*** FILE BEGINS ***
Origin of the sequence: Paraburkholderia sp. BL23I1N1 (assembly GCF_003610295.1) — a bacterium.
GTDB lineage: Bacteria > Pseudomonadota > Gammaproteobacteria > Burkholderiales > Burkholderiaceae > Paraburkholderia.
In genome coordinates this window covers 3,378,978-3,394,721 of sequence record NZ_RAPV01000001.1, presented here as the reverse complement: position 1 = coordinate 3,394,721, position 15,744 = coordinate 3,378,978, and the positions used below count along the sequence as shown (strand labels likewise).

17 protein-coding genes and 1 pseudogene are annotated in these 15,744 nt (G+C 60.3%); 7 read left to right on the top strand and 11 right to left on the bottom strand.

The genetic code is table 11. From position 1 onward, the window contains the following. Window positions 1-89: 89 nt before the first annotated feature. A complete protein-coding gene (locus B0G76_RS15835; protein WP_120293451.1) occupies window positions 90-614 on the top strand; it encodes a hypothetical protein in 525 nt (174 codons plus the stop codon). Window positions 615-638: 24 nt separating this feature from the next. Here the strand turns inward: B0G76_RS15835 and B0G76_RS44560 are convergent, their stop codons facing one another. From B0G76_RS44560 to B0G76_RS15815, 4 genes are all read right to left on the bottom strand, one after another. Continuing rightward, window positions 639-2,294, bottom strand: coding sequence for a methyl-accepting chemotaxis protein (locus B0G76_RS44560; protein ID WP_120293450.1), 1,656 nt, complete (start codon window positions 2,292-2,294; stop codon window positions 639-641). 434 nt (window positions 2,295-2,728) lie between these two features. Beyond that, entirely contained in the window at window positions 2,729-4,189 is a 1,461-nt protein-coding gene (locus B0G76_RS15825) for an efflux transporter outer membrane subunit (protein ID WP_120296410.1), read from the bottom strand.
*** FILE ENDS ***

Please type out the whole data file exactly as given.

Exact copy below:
Origin of the sequence: Paraburkholderia sp. BL23I1N1 (assembly GCF_003610295.1) — a bacterium.
GTDB lineage: Bacteria > Pseudomonadota > Gammaproteobacteria > Burkholderiales > Burkholderiaceae > Paraburkholderia.
In genome coordinates this window covers 3,378,978-3,394,721 of sequence record NZ_RAPV01000001.1, presented here as the reverse complement: position 1 = coordinate 3,394,721, position 15,744 = coordinate 3,378,978, and the positions used below count along the sequence as shown (strand labels likewise).

17 protein-coding genes and 1 pseudogene are annotated in these 15,744 nt (G+C 60.3%); 7 read left to right on the top strand and 11 right to left on the bottom strand.

The genetic code is table 11. From position 1 onward, the window contains the following. Window positions 1-89: 89 nt before the first annotated feature. A complete protein-coding gene (locus B0G76_RS15835; protein WP_120293451.1) occupies window positions 90-614 on the top strand; it encodes a hypothetical protein in 525 nt (174 codons plus the stop codon). Window positions 615-638: 24 nt separating this feature from the next. Here the strand turns inward: B0G76_RS15835 and B0G76_RS44560 are convergent, their stop codons facing one another. From B0G76_RS44560 to B0G76_RS15815, 4 genes are all read right to left on the bottom strand, one after another. Continuing rightward, window positions 639-2,294, bottom strand: coding sequence for a methyl-accepting chemotaxis protein (locus B0G76_RS44560; protein ID WP_120293450.1), 1,656 nt, complete (start codon window positions 2,292-2,294; stop codon window positions 639-641). 434 nt (window positions 2,295-2,728) lie between these two features. Beyond that, entirely contained in the window at window positions 2,729-4,189 is a 1,461-nt protein-coding gene (locus B0G76_RS15825) for an efflux transporter outer membrane subunit (protein ID WP_120296410.1), read from the bottom strand.